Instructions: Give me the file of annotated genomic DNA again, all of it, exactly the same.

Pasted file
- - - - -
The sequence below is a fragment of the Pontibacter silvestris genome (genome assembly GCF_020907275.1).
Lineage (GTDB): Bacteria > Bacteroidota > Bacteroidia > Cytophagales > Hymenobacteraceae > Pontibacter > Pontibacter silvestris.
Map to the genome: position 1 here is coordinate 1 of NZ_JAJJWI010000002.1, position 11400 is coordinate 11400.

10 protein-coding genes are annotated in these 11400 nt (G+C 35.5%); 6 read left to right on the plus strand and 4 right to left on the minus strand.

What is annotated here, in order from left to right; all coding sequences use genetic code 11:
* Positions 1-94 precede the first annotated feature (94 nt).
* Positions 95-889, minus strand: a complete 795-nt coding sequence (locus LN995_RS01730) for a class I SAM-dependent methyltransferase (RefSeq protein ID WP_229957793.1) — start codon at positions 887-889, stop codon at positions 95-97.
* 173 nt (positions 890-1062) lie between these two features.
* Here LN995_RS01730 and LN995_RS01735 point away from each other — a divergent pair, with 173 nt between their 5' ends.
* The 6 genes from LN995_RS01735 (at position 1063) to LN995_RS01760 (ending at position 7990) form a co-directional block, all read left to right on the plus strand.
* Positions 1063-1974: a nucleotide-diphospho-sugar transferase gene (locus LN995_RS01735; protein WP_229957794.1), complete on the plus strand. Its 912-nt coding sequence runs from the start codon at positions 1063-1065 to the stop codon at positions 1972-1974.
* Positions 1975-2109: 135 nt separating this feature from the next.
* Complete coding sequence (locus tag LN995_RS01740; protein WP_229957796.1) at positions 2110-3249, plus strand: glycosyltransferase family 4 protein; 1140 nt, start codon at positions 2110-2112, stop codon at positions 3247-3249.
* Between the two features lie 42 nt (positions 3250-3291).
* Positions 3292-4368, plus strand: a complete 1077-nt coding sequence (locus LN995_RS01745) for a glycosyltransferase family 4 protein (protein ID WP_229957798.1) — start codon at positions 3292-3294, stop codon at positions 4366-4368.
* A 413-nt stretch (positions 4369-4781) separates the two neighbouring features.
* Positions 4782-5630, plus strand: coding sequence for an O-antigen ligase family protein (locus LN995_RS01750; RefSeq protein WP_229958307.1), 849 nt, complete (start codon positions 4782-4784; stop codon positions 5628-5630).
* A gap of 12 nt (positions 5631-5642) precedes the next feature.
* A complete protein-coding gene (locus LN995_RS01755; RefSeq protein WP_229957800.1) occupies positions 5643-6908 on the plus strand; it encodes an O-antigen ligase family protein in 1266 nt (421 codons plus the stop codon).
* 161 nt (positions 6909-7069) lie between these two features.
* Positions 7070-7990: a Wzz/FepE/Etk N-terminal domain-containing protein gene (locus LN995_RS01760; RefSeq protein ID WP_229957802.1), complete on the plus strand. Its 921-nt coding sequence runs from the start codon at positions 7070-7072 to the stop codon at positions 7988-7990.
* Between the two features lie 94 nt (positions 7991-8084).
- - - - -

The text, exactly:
The sequence below is a fragment of the Pontibacter silvestris genome (genome assembly GCF_020907275.1).
Lineage (GTDB): Bacteria > Bacteroidota > Bacteroidia > Cytophagales > Hymenobacteraceae > Pontibacter > Pontibacter silvestris.
Map to the genome: position 1 here is coordinate 1 of NZ_JAJJWI010000002.1, position 11400 is coordinate 11400.

10 protein-coding genes are annotated in these 11400 nt (G+C 35.5%); 6 read left to right on the plus strand and 4 right to left on the minus strand.

What is annotated here, in order from left to right; all coding sequences use genetic code 11:
* Positions 1-94 precede the first annotated feature (94 nt).
* Positions 95-889, minus strand: a complete 795-nt coding sequence (locus LN995_RS01730) for a class I SAM-dependent methyltransferase (RefSeq protein ID WP_229957793.1) — start codon at positions 887-889, stop codon at positions 95-97.
* 173 nt (positions 890-1062) lie between these two features.
* Here LN995_RS01730 and LN995_RS01735 point away from each other — a divergent pair, with 173 nt between their 5' ends.
* The 6 genes from LN995_RS01735 (at position 1063) to LN995_RS01760 (ending at position 7990) form a co-directional block, all read left to right on the plus strand.
* Positions 1063-1974: a nucleotide-diphospho-sugar transferase gene (locus LN995_RS01735; protein WP_229957794.1), complete on the plus strand. Its 912-nt coding sequence runs from the start codon at positions 1063-1065 to the stop codon at positions 1972-1974.
* Positions 1975-2109: 135 nt separating this feature from the next.
* Complete coding sequence (locus tag LN995_RS01740; protein WP_229957796.1) at positions 2110-3249, plus strand: glycosyltransferase family 4 protein; 1140 nt, start codon at positions 2110-2112, stop codon at positions 3247-3249.
* Between the two features lie 42 nt (positions 3250-3291).
* Positions 3292-4368, plus strand: a complete 1077-nt coding sequence (locus LN995_RS01745) for a glycosyltransferase family 4 protein (protein ID WP_229957798.1) — start codon at positions 3292-3294, stop codon at positions 4366-4368.
* A 413-nt stretch (positions 4369-4781) separates the two neighbouring features.
* Positions 4782-5630, plus strand: coding sequence for an O-antigen ligase family protein (locus LN995_RS01750; RefSeq protein WP_229958307.1), 849 nt, complete (start codon positions 4782-4784; stop codon positions 5628-5630).
* A gap of 12 nt (positions 5631-5642) precedes the next feature.
* A complete protein-coding gene (locus LN995_RS01755; RefSeq protein WP_229957800.1) occupies positions 5643-6908 on the plus strand; it encodes an O-antigen ligase family protein in 1266 nt (421 codons plus the stop codon).
* 161 nt (positions 6909-7069) lie between these two features.
* Positions 7070-7990: a Wzz/FepE/Etk N-terminal domain-containing protein gene (locus LN995_RS01760; RefSeq protein ID WP_229957802.1), complete on the plus strand. Its 921-nt coding sequence runs from the start codon at positions 7070-7072 to the stop codon at positions 7988-7990.
* Between the two features lie 94 nt (positions 7991-8084).